A new World Bank financing mechanism will allow developing countries to purchase COVID-19 vaccines collectively through the COVAX facility, it was announced Monday.
COVAX was set up to ensure 92 developing territories could access coronavirus vaccines to fight the pandemic, with the cost covered by donors.
The new mechanism will allow those countries to buy additional doses on top of the subsidized ones they will already receive via COVAX.
Using money from the World Bank and other development banks, the facility says it will make advanced purchases from vaccine manufacturers based on aggregated demand across countries.
Under the World Bank financing arrangement, up to 430 million additional doses, or enough doses to fully vaccinate 250 million people, would be available for delivery between late 2021 and mid-2022 for the 92 countries that currently get their vaccine doses covered by donors.
Countries should also have some flexibility in selecting to buy particular vaccines that align with their preferences.
COVAX is co-led by the World Health Organization (WHO), the Gavi vaccine alliance, and the Coalition for Epidemic Preparedness Innovations.
The financing mechanism “will allow COVAX to unlock additional doses for low- and middle-income countries” Gavi chief executive Seth Berkley said in a statement.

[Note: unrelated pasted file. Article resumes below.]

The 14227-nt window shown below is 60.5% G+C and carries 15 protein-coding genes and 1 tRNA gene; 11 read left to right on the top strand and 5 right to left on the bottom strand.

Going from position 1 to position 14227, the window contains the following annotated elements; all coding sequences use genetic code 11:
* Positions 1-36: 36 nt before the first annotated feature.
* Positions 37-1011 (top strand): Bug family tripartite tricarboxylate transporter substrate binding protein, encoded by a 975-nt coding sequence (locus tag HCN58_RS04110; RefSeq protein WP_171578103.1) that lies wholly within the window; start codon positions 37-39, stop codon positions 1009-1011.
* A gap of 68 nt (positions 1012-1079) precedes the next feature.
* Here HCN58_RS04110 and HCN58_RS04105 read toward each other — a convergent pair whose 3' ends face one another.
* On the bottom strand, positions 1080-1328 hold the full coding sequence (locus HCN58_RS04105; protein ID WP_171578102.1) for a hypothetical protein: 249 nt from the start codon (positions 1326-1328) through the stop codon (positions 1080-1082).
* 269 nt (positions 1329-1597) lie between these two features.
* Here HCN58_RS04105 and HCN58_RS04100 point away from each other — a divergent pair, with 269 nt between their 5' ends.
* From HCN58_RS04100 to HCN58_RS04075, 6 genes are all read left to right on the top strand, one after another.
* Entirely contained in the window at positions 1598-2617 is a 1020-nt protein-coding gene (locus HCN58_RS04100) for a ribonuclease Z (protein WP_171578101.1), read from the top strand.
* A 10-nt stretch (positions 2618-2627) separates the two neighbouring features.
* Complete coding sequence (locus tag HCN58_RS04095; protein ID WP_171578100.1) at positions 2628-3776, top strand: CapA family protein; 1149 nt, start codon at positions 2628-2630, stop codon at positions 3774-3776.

“As we move beyond initial targets and work to support countries’ efforts to protect increasingly large portions of their populations, World Bank financing will help us advance further towards our goal of bringing Covid-19 under control.”
The WHO has raged against the staggering imbalance in the global distribution of COVID-19 vaccine doses.
Nearly 3.9 billion doses of COVID-19 vaccines have been injected around the world in at least 216 territories, according to an AFP count.
In high-income countries, as defined by the World Bank, 95.4 doses have been administered per 100 inhabitants.
That figure stands at just 1.5 doses per 100 people in the 29 lowest-income countries.
COVAX has so far delivered more than 138 million vaccine doses to 136 participating territories — far short of the numbers it hoped.
“Accessing vaccines remains the single greatest challenge that developing countries face,” said World Bank president David Malpass.
“This mechanism will enable new supplies and allow countries to speed up the purchase of vaccines. It will also provide transparency about vaccine availability, prices, and delivery schedules.”
The World Bank said it is making $20 billion in financing available to developing countries to help purchase and distribute vaccines, supporting efforts in 53 countries so far.
According to the Washington-based development lender, many countries have indicated they would like to purchase additional vaccines through COVAX.